Warren is located in Macomb County, Michigan about 20 miles north of Detroit. Warren is Macomb County's largest city and it's the 3rd largest city in the state. Warren is the largest suburb by population in the Detroit metro area. Due to successive decades of decline in the population of Warren, an increase in violent crime, and a collapse in the housing market, Warren was ranked 7th place in Forbes magazine’s list of Most Miserable Cities to Live in the United States, along with two other Michigan cities, Flint and Detroit, which in the top 10. In 2019, Warren has an estimated population of 135,000.
Between 2000 and 2010, the African American population of Warren saw a more than 300% increase, from around 3,700 people to over 18,000. The Asian population also saw a large increase, although not nearly as substantial, with a 46% increase to over 6,000 people.
The settlement that later became Warren was founded in 1830, going by the name Beebe’s Corners. This was a carriage stop between Utica and Detroit, consisting of a trading post, a mill, a tavern, and a distillery. In 1837, the Warren Township was established, first going Hickory, then a year later Aba, and shortly after that being renamed Warren.
1893 saw the Warren Township incorporated when it became the Village of Warren. The small village grew slowly over the following decades, while the larger surrounding township grew at a much more rapid pace.
In 1957, the Village of Warren, along with the majority of the Township of Warren, and together with neighboring community Van Dyke, incorporated as a city. From then until the end of the following decade, Warren’s population soared, more than doubling from over 42,000 to just shy of 90,000. This rapid growth can be put down to the post World War II Baby Boom, and the White Fright of the 1950s and ‘60s.
Subsequent decades have seen a decline in Warren’s population, with an increase of violent crime and a collapse in the housing market.
In its years since incorporation in 1957, Warren has seen more of a decrease in population than an increase, owing mainly to an increase in violent crime and a collapsing housing market.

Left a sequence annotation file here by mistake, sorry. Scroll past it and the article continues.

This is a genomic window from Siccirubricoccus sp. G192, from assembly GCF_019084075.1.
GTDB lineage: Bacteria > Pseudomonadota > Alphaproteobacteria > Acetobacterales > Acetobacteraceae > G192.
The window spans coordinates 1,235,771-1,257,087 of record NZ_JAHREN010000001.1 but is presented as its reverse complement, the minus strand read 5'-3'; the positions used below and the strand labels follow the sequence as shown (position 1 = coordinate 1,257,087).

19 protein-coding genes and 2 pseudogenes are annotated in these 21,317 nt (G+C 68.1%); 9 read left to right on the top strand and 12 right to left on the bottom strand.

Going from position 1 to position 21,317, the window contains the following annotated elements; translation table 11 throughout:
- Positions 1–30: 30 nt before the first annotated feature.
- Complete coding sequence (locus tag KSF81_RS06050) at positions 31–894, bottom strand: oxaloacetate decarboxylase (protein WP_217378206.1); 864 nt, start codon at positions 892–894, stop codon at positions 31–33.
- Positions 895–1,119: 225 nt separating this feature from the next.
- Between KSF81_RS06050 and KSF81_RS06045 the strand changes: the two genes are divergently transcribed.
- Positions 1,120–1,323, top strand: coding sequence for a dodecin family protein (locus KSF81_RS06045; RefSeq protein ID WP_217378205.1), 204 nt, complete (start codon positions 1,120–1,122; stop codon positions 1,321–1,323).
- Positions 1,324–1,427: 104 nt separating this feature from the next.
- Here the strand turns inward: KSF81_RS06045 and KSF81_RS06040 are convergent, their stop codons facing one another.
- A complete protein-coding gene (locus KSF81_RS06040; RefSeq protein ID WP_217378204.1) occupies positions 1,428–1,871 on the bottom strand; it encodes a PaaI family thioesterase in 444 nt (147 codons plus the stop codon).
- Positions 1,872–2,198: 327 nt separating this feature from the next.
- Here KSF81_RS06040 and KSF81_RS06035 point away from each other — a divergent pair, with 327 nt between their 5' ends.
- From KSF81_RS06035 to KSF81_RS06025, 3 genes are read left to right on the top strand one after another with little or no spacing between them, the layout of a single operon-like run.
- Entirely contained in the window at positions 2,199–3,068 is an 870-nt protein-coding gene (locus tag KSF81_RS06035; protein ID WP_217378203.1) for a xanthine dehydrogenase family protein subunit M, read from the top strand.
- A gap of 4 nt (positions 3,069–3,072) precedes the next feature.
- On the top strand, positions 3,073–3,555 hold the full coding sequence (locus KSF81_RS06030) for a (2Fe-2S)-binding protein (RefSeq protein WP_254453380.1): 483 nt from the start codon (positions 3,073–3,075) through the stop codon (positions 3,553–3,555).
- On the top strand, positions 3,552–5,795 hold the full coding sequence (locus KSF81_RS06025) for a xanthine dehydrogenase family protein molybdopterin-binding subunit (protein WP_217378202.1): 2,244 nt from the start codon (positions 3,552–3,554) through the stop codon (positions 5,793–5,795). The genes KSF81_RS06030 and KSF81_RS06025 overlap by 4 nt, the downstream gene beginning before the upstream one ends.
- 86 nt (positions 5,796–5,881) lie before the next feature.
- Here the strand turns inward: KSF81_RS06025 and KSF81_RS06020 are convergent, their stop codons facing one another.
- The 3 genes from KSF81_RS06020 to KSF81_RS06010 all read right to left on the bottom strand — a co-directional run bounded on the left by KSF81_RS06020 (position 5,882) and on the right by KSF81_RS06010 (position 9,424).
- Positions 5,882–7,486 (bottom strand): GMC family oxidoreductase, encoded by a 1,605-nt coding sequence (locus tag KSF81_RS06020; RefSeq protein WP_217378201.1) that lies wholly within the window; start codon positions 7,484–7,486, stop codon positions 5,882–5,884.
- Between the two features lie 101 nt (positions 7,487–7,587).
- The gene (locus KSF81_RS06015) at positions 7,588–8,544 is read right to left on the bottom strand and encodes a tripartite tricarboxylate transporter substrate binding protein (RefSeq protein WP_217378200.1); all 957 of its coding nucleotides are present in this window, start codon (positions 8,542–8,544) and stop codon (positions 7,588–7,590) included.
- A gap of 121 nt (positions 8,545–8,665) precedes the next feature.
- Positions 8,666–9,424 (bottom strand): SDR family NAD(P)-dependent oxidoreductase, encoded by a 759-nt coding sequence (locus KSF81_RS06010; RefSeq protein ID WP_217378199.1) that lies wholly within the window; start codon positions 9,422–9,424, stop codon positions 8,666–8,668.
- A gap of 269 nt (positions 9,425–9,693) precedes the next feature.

In the first half of the 20th century, Warren saw an increase of only 300 people. That saw a huge increase of over 62%, however, during the 1950s, bringing the population up from 700 in 1950 to over 89,000 by 1960. While this would repeat itself over the following decade, with a further increase of over 90,000, by the 1980s this was in rapid decline. As of 2019, the population stands at an estimated 135,000, down almost 33% from its peak in 1970.
Warren's population decline is part of a trend across the United States wherein cities with crime and high unemployment (https://www.coloradoan.com/story/money/2019/05/05/americas-fastest-shrinking-cities-face-unemployment-crime-issues/39436365/) are facing decline due to net migration.
Warren, Michigan's estimated population is 134,587 according to the most recent United States census estimates. Warren, Michigan is the 3rd largest city in Michigan based on official 2017 estimates from the US Census Bureau.
The population density is 3871.97 people/mi² (1494.97 people/km²).
The overall median age is 39.4 years, 37.8 years for males, and 41.1 years for females. For every 100 females there are 94.5 males.
Based on data from the American Community Survey, in 2017 there were 58,404 households in the city, with an average size of 2.51 people per household. The homeowner vacancy rate was 1.2%, with a median rent of $881/month. The median house has 5.5 rooms, and has a value of $102,100.
The median income for households in Warren, Michigan is $45,611, while the mean household income is $58,522.